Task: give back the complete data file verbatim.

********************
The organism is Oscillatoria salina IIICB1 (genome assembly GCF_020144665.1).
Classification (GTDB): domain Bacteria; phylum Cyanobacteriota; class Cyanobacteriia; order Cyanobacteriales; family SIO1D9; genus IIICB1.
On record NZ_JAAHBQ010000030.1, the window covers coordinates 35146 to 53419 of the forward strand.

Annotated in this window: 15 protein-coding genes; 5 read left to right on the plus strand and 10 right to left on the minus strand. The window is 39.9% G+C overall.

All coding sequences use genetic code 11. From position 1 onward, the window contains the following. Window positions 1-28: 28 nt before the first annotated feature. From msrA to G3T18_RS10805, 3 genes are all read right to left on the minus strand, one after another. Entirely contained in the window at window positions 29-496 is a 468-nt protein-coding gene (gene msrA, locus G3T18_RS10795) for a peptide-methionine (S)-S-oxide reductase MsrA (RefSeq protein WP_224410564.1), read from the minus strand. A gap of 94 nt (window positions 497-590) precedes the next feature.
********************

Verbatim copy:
The organism is Oscillatoria salina IIICB1 (genome assembly GCF_020144665.1).
Classification (GTDB): domain Bacteria; phylum Cyanobacteriota; class Cyanobacteriia; order Cyanobacteriales; family SIO1D9; genus IIICB1.
On record NZ_JAAHBQ010000030.1, the window covers coordinates 35146 to 53419 of the forward strand.

Annotated in this window: 15 protein-coding genes; 5 read left to right on the plus strand and 10 right to left on the minus strand. The window is 39.9% G+C overall.

All coding sequences use genetic code 11. From position 1 onward, the window contains the following. Window positions 1-28: 28 nt before the first annotated feature. From msrA to G3T18_RS10805, 3 genes are all read right to left on the minus strand, one after another. Entirely contained in the window at window positions 29-496 is a 468-nt protein-coding gene (gene msrA, locus G3T18_RS10795) for a peptide-methionine (S)-S-oxide reductase MsrA (RefSeq protein WP_224410564.1), read from the minus strand. A gap of 94 nt (window positions 497-590) precedes the next feature.